One of the characteristics that made Toxicity so unique was the band’s unabashed social conscience, made all the more impressive by the eloquence prevalent in Tankian’s lyric writing. On Steal This Album!, the social commentary is still there, and for the most part, the songs continue in a similar vein. This time, the band tackles gun control (“Nuguns”), globalization (“Boom!”), both songs bolstered by some scorching musicianship, with the astonishing Malakian at the helm. Unfortunately, “A.D.D. (American Dream Denial)”, despite its good intentions, lacks the originality that a song like “Deer Dance” possessed, with Tankian actually singing, “We fought your wars with all our hearts / You sent us back in body parts.” The dadaist metal strains of “Fuck the System” is even more boring, and “Chick ‘N’ Stu”, with its absurdly catchy chorus of “Pepperoni and green peppers / Mushrooms olives chives”, tries to be a critique on the insidiousness of contemporary advertising, but the lyrics merely repeat the lines, “Advertising causes need . . . Advertising’s got you on the run.”


Steal This Album!‘s best moments are actually the ones that aren’t overtly political. “Innervision” delves into more spiritual themes, featuring powerful vocals by Tankian, while “Bubbles” is a full-on metal assault combined with System’s trademark Eastern melodies. “Highway Song” is standard “I’m sitting writing poetry while staring out the window of the tour bus” musing, but it works well here, reaching similar heights as Toxicity‘s “Chop Suey”. The album climaxes with the great quartet of songs that end the record: “Egobrain” features acoustic guitar, theremin, and some refreshingly positive lyrics by Tankian (“As I turn to sand / You took me by the hand / And declared that love prevails over all”), while the heavier “Thetawaves” has Tankian blabbering about beta carotene and the national debt (trust me, it works). The totally stripped-down acoustic ballad “Roulette” is one of the most sublime moments in the band’s brief history, and the emotional “Streamline” (originally released on 2002’s The Scorpion King soundtrack album, of all things) is aided by a string section and some very Metallica-like guitar harmonies, bringing the festivities to a gripping end.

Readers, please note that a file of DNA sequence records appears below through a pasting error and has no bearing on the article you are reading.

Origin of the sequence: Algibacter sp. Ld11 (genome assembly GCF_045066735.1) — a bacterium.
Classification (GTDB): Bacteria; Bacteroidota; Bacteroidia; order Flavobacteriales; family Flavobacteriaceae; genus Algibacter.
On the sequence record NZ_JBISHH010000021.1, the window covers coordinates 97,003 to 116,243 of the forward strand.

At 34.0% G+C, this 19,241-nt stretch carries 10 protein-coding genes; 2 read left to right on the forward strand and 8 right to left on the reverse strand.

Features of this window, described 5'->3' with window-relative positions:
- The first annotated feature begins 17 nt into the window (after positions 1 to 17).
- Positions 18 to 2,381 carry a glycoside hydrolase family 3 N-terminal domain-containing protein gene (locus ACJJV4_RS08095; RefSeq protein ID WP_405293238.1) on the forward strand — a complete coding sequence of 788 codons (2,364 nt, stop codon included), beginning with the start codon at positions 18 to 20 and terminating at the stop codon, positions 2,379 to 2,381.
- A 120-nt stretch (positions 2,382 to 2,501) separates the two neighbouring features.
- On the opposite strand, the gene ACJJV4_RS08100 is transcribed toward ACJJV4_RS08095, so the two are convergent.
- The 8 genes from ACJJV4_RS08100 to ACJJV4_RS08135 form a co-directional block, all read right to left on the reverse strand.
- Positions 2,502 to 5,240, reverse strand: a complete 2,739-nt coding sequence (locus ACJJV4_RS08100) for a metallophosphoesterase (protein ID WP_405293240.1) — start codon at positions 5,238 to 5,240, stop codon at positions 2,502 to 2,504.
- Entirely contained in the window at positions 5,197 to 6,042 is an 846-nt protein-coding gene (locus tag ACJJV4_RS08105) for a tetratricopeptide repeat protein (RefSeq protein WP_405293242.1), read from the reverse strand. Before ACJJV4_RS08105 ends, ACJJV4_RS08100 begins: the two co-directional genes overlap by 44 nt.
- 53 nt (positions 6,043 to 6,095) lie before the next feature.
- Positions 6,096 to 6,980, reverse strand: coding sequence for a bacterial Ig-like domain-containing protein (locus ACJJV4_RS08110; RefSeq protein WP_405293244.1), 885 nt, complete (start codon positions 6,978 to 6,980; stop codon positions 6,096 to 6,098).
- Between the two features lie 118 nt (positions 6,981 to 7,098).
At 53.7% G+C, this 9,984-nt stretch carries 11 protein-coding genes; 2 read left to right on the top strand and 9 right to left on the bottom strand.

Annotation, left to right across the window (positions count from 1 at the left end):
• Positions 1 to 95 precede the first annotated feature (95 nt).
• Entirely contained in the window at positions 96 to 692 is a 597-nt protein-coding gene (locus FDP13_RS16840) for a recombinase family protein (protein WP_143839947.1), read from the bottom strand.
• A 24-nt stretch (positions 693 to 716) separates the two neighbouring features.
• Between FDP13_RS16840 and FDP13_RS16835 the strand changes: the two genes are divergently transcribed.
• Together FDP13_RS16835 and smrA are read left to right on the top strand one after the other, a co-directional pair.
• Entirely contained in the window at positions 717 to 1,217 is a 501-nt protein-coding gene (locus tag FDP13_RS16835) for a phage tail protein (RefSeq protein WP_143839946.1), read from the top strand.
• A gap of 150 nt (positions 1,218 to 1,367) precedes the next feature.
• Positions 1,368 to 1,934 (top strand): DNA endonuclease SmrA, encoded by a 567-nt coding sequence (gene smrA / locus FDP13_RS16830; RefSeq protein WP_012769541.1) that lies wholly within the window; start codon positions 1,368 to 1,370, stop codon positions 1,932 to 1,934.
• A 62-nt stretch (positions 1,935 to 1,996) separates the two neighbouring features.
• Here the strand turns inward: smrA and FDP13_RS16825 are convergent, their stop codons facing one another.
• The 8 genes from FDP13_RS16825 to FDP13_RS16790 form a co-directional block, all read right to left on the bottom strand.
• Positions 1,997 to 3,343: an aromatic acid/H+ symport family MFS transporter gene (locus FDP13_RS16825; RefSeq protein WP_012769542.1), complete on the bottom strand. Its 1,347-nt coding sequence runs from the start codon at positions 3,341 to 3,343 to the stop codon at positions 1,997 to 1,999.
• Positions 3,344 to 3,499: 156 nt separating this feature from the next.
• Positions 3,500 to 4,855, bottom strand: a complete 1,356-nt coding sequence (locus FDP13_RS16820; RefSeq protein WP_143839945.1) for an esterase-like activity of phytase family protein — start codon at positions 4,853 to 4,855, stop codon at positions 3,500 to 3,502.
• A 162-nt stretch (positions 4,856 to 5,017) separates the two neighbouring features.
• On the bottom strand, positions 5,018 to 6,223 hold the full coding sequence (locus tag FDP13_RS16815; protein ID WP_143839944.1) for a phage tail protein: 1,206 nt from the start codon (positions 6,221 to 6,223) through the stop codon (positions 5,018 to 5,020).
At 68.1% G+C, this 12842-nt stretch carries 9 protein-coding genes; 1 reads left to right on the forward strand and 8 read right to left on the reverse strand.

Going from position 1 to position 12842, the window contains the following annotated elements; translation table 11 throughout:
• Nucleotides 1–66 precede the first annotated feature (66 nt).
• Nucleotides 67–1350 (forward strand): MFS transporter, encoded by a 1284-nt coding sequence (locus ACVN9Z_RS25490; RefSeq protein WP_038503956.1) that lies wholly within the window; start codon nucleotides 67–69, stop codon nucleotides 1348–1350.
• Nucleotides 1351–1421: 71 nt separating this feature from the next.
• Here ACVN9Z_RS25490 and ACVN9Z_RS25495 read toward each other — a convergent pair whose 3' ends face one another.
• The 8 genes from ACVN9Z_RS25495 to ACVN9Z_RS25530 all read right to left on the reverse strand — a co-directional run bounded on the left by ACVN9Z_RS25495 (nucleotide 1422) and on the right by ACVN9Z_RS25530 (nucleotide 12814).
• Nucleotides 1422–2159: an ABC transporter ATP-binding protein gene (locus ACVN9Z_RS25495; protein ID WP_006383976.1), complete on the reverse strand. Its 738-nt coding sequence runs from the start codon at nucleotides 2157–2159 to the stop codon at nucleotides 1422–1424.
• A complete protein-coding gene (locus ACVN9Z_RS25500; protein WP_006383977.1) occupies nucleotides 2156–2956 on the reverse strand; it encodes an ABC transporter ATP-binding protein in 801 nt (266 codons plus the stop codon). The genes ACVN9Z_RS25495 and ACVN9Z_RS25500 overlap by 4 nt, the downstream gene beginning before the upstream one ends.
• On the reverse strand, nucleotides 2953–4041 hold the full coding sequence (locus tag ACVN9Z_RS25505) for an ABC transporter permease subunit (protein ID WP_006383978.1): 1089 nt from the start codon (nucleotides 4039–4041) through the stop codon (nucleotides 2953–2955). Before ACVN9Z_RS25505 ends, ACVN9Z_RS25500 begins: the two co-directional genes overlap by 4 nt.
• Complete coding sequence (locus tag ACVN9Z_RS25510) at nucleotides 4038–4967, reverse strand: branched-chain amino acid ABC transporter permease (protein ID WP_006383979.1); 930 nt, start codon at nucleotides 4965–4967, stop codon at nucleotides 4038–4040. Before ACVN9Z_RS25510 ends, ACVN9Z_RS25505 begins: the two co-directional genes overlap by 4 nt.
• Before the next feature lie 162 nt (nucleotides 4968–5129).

With its minimalist-to-the-extreme packaging, made to look like a homemade mix CD (a tactic used by many bands in the past, including Metallica 15 years ago), Steal This Album! really looks like a hastily-assembled B-sides compilation, but don’t let yourself be fooled. Though it has a small amount of junk, the finer moments win out in the end. On System of a Down’s official web site, Malakian says, “This record is like a bridge between Toxicity and our next studio record. It may give our fans a clue at the direction we’re headed in musically.” If that’s indeed the case, then fans have every right to be excited.

Adrien Begrand has been writing for PopMatters since 2002, and has been writing his monthly metal column Blood & Thunder since 2005. His writing has also appeared in Metal Edge, Sick Sounds, Metallian, graphic novelist Joel Orff's Strum and Drang: Great Moments in Rock 'n' Roll, Knoxville Voice, The Kerouac Quarterly, JackMagazine.com, StylusMagazine.com, and StaticMultimedia.com. A contributing writer for Decibel, Terrorizer, and Dominion magazines and senior writer for Hellbound, he resides, blogs, and does the Twitter thing in Saskatoon, Saskatchewan, Canada.


Tagged as: system of a down